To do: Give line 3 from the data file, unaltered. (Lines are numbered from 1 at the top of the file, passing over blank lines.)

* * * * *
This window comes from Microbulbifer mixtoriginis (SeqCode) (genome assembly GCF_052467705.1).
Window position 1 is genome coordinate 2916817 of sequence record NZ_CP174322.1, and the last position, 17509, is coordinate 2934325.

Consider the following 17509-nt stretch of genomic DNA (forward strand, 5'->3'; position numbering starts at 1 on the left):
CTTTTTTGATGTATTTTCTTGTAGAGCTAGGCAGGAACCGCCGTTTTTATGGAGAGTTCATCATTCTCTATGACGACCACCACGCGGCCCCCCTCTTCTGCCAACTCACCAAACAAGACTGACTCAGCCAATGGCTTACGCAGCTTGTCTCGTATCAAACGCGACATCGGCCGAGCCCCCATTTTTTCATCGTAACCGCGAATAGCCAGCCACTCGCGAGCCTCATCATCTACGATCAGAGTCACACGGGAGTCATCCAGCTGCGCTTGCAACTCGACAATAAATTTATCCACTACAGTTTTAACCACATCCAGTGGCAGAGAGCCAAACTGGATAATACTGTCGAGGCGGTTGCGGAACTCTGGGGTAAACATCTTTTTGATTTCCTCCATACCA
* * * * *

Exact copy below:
Consider the following 17509-nt stretch of genomic DNA (forward strand, 5'->3'; position numbering starts at 1 on the left):